The Forward Movement began in the 1880s, partly in response to Andrew Mearns' The Bitter Cry of Outcast London (1883), which focused attention on the desperate plight of the urban poor in the late Victorian age. Under the leadership of men like Henry J. Pope in Manchester and Hugh Price Hughes in the West London Mission, a determined effort was made to bridge the widening gap between WM and the working classes. One feature was the building of 'Central Halls' between 1886 and 1934. These were secular in their architecture and furnishings and in the activities they provided as an alternative attraction to the music hall and public house. Much effective social work was done before the advent of the Welfare State, but the impact began to wane as their novelty wore off in the twentieth century; and they were palliative rather than remedial in their treatment of political and social evils.
The term 'Forward Movement' was also used among the Bible Christians, though in a more restricted way, the work being focused on Sunderland, Gravesend, Barry, Ilfracombe, Blackburn and Birmingham. There is some evidence of the term being used also among the Primitive Methodists, notably in connection with the work of James Flanagan. From 1889 Lady Lane UMFC chapel in Leeds became a Central Mission rather than an ordinary circuit chapel.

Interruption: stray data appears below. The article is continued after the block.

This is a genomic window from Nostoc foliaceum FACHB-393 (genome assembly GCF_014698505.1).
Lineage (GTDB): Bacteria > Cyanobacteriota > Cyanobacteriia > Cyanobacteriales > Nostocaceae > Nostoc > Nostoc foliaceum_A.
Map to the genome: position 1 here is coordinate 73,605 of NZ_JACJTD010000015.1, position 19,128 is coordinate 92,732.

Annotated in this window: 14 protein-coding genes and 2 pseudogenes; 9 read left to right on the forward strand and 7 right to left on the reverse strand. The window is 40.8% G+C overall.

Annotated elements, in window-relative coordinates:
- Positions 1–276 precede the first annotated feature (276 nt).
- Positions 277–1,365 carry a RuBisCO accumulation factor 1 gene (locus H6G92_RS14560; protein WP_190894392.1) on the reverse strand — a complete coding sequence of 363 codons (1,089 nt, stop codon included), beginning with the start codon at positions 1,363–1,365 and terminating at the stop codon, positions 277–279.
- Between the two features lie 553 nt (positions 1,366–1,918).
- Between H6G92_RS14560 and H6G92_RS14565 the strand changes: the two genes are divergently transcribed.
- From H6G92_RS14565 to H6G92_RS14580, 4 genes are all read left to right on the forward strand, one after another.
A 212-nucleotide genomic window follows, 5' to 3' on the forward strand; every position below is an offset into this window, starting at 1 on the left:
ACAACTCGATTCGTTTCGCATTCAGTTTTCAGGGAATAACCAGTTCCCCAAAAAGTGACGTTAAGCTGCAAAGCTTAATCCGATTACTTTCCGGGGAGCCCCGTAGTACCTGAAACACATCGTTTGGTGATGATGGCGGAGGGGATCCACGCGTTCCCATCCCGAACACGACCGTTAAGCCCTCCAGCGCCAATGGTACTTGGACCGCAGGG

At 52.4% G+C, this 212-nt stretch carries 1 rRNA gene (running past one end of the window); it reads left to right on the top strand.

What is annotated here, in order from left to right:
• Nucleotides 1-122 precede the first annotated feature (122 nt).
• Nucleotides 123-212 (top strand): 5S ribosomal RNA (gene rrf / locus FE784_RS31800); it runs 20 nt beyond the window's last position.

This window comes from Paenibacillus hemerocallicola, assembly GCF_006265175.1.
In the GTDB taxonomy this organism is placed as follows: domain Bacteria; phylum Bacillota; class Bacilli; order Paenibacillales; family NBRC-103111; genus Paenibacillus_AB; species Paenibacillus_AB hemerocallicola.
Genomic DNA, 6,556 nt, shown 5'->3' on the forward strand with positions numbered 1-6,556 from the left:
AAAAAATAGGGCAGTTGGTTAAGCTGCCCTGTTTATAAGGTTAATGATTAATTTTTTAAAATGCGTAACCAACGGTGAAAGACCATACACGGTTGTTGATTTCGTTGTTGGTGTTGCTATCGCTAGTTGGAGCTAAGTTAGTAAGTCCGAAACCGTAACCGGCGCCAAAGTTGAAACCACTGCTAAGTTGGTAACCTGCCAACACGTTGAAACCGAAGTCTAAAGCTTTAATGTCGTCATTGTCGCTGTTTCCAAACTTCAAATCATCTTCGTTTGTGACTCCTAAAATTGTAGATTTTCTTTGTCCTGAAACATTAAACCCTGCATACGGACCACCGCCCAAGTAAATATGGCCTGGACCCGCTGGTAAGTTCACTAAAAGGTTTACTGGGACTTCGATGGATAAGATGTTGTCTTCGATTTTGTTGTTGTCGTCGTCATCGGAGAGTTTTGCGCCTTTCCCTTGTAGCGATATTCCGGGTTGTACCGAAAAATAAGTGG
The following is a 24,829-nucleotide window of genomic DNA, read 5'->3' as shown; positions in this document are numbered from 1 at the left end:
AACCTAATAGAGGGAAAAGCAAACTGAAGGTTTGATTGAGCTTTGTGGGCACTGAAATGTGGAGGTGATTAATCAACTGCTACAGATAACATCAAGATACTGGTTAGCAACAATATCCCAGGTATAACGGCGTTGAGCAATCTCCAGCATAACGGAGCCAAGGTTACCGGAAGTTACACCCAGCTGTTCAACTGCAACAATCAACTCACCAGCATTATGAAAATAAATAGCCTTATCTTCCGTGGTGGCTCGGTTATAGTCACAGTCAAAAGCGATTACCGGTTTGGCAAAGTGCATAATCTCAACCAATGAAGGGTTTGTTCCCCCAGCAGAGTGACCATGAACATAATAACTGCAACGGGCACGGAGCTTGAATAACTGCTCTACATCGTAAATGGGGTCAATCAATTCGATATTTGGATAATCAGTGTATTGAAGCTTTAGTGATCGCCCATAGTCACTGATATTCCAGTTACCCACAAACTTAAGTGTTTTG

'During our three years at Brixton [1884-1887] a great deal of interest was aroused by a pamphlet, The Bitter Cry of Outcast London by Andrew Mearns, and the Methodist Church began to consider whether it was doing its duty in view of the appalling conditions revealed... I believe that the term 'The Forward Movement' originated at one of those gatherings [at the manse and on Sunday evenings at Raleigh Hall], when Mrs. Alexander McArthur said in reply to some remark, 'We all belong to the forward movement here,' and that name caught on and stuck. Already there were plans being formed for a Mission to be opened in the East End, and my husband was looked upon by some of the ardent spirits as the most suitable man to be chosen as missioner. However, the elderly authorities in the Church were too cautious to approve of such an appointment. They feared my husband's ardent sympathies with the 'Left', and lived in constant apprehension of what he would do next. The East End Mission, however, started and the Rev. Peter Thompson did a noble work there for many years.'
Katherine Price Hughes, The Story of my Life(1945) p.64